Feb 1st 2018

Please join us for a talk by architect Jaffer Kolb, guest editor of Graham funded Log 41, which observes the state of architecture today and devotes 114 pages to a special section called Working Queer.

In the discipline of architecture, “queerness” has been understood primarily in terms of how it relates to space—from bathrooms to locker rooms; spatial transgressions to phenomenal strategies of “seeing.” But what if we understood the term less as what we design and more how. That is, to think of queerness as a methodology: a way of working, an approach to research, a framework for dealing with history. In this formulation, space opens up to a range of new kinds of practices that work across scales (from building to artifact), across media (from material assembly to performance), and across forms. Together, tactics of queerness such as humor, subversion, caricature, exaggeration, and others, can be used to disorient objects themselves: to see them anew, to give them new context, to understand how they perform as socio-cultural representations. This talk will look at a few disoriented objects as a means of unpacking the potential of this queer project—to test the theory and determine whether we can affect our tools with a renewed sense of critical action.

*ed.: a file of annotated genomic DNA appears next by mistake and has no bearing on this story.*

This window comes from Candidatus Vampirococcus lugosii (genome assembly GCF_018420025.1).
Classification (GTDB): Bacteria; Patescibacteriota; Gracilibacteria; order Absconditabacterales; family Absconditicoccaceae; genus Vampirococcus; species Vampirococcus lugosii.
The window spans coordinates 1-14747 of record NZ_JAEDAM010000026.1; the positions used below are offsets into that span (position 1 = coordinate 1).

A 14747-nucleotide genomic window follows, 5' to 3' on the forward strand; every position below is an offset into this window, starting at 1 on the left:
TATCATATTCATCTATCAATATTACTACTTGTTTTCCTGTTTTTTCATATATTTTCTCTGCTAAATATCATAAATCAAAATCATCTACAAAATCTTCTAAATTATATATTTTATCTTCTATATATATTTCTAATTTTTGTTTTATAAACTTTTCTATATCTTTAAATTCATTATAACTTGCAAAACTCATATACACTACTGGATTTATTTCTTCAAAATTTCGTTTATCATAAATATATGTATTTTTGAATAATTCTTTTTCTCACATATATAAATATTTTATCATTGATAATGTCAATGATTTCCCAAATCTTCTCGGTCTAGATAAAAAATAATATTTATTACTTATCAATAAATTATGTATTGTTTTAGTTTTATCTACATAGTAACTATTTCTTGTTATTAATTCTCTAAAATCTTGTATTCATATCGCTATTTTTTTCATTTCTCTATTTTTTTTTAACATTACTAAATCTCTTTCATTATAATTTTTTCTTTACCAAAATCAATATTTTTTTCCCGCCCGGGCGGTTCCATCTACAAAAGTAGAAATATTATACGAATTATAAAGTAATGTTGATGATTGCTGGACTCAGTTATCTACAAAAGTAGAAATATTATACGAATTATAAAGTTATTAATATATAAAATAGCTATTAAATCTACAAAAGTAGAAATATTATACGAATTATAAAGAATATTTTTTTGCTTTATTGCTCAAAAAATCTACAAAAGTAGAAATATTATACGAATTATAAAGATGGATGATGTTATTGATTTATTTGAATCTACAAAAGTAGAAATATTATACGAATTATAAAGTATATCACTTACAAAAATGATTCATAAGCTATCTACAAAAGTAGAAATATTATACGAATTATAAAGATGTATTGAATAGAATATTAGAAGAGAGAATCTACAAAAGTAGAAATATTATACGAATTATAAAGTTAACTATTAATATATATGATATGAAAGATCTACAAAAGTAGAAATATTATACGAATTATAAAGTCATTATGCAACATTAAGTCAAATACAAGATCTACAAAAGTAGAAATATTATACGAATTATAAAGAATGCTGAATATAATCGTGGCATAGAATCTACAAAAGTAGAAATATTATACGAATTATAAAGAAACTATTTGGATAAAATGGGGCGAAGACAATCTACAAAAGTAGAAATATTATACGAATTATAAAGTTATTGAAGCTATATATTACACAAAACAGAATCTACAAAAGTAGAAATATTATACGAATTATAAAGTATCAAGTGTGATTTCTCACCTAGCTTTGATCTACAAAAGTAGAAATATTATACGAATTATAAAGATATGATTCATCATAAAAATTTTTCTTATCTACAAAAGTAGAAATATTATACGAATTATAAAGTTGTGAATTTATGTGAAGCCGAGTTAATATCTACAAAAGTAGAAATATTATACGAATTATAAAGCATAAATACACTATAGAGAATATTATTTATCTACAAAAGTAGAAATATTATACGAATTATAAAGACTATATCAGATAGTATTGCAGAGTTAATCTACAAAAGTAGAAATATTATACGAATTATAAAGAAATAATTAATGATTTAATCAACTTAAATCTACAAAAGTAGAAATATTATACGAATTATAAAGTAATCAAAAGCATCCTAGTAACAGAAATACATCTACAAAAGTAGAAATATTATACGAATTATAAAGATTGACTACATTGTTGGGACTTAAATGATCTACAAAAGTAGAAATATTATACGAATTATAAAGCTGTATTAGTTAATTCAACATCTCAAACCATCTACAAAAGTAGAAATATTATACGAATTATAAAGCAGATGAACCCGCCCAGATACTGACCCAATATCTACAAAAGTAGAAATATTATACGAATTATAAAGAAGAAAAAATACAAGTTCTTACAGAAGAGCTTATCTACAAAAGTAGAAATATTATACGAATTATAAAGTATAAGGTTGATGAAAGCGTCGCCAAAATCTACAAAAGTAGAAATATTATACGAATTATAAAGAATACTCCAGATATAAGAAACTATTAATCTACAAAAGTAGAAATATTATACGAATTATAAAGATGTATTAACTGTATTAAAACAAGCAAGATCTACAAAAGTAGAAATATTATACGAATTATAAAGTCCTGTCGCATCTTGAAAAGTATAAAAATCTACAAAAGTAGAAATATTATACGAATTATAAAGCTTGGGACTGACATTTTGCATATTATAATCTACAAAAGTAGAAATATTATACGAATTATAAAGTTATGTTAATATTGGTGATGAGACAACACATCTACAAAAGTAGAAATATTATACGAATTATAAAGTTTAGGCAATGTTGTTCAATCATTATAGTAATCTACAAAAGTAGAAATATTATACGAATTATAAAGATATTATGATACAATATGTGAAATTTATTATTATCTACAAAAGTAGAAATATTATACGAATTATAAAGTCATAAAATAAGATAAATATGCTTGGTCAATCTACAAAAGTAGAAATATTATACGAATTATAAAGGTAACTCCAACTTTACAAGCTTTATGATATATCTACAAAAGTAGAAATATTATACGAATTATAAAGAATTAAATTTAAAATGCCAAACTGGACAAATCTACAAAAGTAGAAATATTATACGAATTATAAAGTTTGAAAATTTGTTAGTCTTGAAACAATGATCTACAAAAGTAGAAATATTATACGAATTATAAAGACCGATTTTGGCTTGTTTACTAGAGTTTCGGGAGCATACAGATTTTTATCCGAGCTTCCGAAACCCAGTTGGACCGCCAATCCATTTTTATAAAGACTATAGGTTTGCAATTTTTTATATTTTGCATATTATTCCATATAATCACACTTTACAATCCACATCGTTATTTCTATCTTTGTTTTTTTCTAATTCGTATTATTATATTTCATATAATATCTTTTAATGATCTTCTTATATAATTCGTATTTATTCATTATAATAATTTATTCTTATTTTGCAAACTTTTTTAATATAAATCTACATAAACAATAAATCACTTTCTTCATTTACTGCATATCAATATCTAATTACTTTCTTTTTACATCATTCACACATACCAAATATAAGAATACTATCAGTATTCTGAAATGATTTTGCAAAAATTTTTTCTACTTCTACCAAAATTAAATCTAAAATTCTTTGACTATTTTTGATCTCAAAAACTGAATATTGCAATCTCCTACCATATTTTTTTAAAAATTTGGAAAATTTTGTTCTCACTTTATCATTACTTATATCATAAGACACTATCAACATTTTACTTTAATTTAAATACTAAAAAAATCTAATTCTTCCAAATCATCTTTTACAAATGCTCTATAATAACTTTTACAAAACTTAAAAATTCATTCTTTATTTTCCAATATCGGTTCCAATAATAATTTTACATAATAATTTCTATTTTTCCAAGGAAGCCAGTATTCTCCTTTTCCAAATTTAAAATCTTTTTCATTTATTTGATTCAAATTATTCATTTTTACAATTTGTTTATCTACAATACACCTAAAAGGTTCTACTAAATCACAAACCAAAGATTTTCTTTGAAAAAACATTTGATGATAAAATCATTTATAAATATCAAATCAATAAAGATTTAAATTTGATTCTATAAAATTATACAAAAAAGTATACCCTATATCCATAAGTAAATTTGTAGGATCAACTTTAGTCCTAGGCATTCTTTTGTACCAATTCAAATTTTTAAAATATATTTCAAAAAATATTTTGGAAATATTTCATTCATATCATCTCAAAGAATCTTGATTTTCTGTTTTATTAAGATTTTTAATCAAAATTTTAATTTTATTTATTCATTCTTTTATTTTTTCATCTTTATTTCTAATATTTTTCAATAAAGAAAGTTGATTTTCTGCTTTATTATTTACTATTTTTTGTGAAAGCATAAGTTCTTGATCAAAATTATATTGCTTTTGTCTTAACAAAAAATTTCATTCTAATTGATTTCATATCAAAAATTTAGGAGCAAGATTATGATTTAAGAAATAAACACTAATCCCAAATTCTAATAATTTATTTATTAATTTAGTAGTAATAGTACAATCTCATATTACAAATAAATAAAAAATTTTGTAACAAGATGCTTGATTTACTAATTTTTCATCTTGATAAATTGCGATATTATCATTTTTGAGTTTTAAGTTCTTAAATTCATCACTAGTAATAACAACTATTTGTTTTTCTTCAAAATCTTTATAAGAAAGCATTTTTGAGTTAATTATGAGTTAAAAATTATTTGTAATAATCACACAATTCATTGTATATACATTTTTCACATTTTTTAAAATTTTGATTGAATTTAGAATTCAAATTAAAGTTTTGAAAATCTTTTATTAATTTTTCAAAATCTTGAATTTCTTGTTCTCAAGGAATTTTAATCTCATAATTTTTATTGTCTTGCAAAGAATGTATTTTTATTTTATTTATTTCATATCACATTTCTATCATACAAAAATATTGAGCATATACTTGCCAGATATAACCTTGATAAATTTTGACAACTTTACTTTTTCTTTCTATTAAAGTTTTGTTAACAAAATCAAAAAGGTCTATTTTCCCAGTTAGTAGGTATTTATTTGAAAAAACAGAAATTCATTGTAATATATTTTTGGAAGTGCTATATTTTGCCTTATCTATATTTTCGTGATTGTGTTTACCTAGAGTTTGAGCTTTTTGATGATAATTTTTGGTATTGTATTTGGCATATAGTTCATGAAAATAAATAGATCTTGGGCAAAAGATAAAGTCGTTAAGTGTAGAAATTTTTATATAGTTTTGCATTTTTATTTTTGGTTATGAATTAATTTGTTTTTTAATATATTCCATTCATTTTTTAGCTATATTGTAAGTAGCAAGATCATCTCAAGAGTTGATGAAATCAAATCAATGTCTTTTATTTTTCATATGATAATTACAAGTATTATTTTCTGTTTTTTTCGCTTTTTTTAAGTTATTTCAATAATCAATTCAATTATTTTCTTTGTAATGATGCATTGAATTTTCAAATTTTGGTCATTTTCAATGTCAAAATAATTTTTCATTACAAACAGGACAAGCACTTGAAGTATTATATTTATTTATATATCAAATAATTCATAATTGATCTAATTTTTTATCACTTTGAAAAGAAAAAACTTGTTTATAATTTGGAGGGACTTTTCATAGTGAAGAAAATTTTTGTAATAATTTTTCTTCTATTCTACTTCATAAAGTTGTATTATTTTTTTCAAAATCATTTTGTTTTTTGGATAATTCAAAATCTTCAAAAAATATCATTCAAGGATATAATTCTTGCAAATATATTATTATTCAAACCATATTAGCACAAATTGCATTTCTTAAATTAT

Jaffer Kolb is a designer based in New York and co-founder of the architectural practice N/A. He sometimes writes, sometimes curates, and often teaches (currently at Pratt Institute, and most recently at Princeton University’s School of Architecture). He was the 2015 Muschenheim Fellow at the University of Michigan, and before that worked as a designer in New York, Chicago, and Los Angeles. His work has appeared in numerous exhibitions and has been published internationally. Previously he worked on the 13th Venice Architecture Biennial under David Chipperfield, and before that served as the US Editor of the Architectural Review. As a design journalist and critic, he has written for numerous publications internationally. He holds a Master of Architecture from Princeton University, a Master’s in Urban Planning from the London School of Economics, and his Bachelor of Arts in Film Studies from Wesleyan University.

This talk is presented in relationship to our concurrent exhibition Brendan Fernandes: The Master and Form, for more information visit: http://grahamfoundation.org/public_exhibitions/5707-brendan-fernandes-the-master-and-form-installation-in-collaboration-with-norman-kelley

Image: Andreas Angelidakis, Polemos, 2017, foam and vinyl seating modules, installation view, Fridericianum, Kassel, documenta 14, photo: Nils Klinger

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